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Nobody saw summer 2020 coming. So how come it felt like the movies did?

There’s a reason this summer’s films felt like they were made for quarantine, even though they weren’t.

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A man wearing sunglasses and a Hawaiian shirt floats in a pool drinking beer.
Andy Samberg in Palm Springs, a movie about a guy who lives the same day over and over again. Huh.
Courtesy of Hulu

The movies of summer 2020 mined the horror of isolation, got way too real about life in quarantine, and demonstrated both the promise and limitations of pandemic cinema.

Palm Springs, released in July, was “perfect pandemic viewing” and the “perfect quarantine movie.” Early August’s She Dies Tomorrow was “eerily in sync with the country’s other-people-equals-death mindset,” a “pandemic movie of the moment.” The July release of Bloody Nose, Empty Pockets was a “pre-pandemic fever dream.” First Cow, re-released digitally after a few precious days in theaters in March, was “the perfect quarantine baking film.” Shirley, out in June, was in some respects “the ultimate quarantine movie.” By its conclusion, late-July release The Rental became “a brutal reminder that you should probably just never leave your house.”

Nobody, least of all anyone in Hollywood, could have seen the summer of 2020 coming. (Not even Steven Soderbergh, who surely couldn’t have anticipated that his pandemic thriller Contagion would shoot to the top of streaming charts nine years after its release.) But if you felt like every other movie that came out (digitally, of course) was made specifically for a time of loneliness, anxiety, and viruses, you weren’t alone. Comedies, biographical dramas, nonfiction, horror: It didn’t seem to matter what the genre was — they seemed made for our time.

But, of course, they weren’t. Movies usually take a while to make, and most of these films were already in the can at the start of 2020. Nearly all of this summer’s titles were finished months or even years before “social distancing” became ubiquitous. So when I saw First Cow at a festival way back in September 2019, I wasn’t thinking about quarantine baking — I was thinking of friendship, and capitalism, and clafoutis. When I saw Palm Springs in January at Sundance, I was laughing about its spot-on take on existential boredom, but I sure didn’t realize I’d soon feel as if I’d slipped through a wormhole, sentenced to repeat the same day of my life with no end in sight. I loved the way Shirley depicted the life of an agoraphobic author who wrote housebound horror, but actually being housebound and perpetually stuck in a horror film was not on my calendar.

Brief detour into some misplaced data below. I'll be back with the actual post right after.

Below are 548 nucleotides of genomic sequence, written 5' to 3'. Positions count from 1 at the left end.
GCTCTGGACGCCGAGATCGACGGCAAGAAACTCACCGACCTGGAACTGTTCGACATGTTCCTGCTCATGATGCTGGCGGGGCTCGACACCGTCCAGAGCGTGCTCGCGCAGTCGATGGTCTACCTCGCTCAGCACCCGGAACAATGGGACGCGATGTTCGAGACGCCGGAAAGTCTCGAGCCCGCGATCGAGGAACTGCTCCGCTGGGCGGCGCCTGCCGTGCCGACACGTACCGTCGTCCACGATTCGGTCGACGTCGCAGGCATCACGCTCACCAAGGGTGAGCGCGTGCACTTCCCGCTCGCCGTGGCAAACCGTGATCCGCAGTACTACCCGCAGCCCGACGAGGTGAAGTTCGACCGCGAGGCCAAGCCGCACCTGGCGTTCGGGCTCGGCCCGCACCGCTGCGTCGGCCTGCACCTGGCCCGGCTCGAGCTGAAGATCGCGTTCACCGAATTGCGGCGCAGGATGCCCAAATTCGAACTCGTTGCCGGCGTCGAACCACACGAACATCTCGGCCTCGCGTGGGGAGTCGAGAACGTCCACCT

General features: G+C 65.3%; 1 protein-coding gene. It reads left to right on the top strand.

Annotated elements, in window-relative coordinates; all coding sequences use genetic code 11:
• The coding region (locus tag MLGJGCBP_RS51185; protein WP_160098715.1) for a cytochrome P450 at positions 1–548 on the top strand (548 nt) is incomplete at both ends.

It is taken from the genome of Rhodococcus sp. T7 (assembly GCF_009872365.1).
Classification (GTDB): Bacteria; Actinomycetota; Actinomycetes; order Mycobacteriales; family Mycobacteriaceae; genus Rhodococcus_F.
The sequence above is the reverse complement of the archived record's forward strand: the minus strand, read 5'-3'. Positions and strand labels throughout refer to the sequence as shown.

So why did it feel like every movie — and not just those “quar-horror” films made and released in the period itself — was made “for this moment”?

A woman holds a cigarette with a half-smile on her face.
Shirley was a movie about a housebound writer of horror living through her own horror story. Hmm.
Courtesy of Neon

Back in 2015, when it didn’t feel quite so much like some fresh apocalyptic scenario was making headlines every day (have you heard about the forthcoming Election Day asteroid?), I was writing a book on apocalyptic pop culture. Prior to pitching the project with my co-author, I hadn’t thought much about the topic beyond knowing I enjoyed zombie movies and had liked Battlestar Galactica.